Epitaph of Thomas Port killed by a railway train in 1838
On the eastern side of the church our attention was arrested by a neat slate slab, the lettering as perfect as when erected sixty years since. The subject appeals to our sympathies and we give the inscription.
‘To the memory of Thomas Port, of Burton-on-Trent, who near this town had both his legs severed from his body by the railway train. With the greatest fortitude he bore a second amputation by the surgeon, and died from loss of blood, August 7th, 1838, aged 33 years. [Note 299.1]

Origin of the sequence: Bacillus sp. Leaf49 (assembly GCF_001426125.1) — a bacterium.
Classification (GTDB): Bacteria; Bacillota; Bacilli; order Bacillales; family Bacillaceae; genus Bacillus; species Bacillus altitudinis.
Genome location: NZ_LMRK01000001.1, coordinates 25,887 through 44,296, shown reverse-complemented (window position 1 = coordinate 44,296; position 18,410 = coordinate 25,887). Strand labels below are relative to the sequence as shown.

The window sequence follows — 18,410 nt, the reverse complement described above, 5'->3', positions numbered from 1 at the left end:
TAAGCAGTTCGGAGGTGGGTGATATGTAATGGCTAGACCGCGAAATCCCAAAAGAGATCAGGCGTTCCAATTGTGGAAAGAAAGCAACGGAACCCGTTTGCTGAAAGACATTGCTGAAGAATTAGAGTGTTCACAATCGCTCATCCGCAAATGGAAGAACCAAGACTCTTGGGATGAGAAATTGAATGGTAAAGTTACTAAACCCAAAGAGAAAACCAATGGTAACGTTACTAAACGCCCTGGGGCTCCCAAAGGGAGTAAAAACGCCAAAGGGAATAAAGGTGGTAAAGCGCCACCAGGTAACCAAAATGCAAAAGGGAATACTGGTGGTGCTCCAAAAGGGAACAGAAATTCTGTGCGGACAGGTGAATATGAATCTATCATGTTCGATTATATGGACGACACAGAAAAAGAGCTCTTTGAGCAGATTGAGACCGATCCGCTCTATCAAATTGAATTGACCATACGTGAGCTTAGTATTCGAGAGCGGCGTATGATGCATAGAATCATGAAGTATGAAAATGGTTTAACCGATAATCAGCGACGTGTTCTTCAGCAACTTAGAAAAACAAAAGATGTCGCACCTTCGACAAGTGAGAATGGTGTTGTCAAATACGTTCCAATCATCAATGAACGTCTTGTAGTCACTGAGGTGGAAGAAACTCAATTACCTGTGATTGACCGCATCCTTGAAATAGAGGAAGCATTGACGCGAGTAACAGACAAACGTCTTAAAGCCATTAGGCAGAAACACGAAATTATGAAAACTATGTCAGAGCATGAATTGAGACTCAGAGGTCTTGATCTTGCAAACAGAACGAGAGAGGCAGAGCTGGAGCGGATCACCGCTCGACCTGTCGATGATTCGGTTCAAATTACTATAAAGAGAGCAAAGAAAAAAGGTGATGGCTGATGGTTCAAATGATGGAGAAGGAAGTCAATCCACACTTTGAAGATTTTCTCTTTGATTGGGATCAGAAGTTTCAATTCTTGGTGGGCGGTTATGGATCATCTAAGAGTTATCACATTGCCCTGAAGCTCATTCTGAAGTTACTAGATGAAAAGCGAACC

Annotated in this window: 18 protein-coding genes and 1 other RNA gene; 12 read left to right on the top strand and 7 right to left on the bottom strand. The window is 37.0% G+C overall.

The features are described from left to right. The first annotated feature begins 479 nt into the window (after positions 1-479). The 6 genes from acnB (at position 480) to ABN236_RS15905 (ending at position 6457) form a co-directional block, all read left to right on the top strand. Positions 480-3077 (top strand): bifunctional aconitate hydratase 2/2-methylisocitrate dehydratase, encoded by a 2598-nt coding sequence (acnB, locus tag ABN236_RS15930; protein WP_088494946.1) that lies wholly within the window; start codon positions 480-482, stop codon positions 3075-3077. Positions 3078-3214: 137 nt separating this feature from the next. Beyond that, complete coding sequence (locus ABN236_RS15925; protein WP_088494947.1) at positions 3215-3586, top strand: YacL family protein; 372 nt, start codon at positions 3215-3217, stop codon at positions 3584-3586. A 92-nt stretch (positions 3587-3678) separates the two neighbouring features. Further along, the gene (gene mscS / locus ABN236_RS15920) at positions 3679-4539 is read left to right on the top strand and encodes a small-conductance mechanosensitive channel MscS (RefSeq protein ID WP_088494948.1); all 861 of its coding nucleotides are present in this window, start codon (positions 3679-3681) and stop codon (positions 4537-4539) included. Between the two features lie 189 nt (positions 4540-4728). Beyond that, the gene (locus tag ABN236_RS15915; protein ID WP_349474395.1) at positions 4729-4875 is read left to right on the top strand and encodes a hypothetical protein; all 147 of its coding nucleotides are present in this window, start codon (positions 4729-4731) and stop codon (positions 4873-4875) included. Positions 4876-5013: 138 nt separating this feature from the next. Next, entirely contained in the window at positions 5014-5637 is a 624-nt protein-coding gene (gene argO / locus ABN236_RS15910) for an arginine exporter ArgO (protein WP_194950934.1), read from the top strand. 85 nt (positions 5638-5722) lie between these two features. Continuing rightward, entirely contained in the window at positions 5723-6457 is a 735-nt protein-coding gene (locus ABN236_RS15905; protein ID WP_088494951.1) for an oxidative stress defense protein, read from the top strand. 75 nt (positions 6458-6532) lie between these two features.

Bright rose the morn and vigorous rose poor Port
Gay on the train he used his wonted sport, [Note 299.2]
Ere noon arrived his mangled form they bore
With pain distorted and o'erwhelmed with gore;
When evening came to close the fatal day,
A mutilated corpse the sufferer lay."
How many thousand bright spirits have passed in a like manner, as in the Vision of Mirza, through the broken arches, victims of railway working, it would be hard to say. [Note 299.3]
As the railway had in this case just opened to Boxmoor, The case of this poor sufferer is touching. He could not have, had he wished, chosen fairer spot for his last home. [Note 299.4]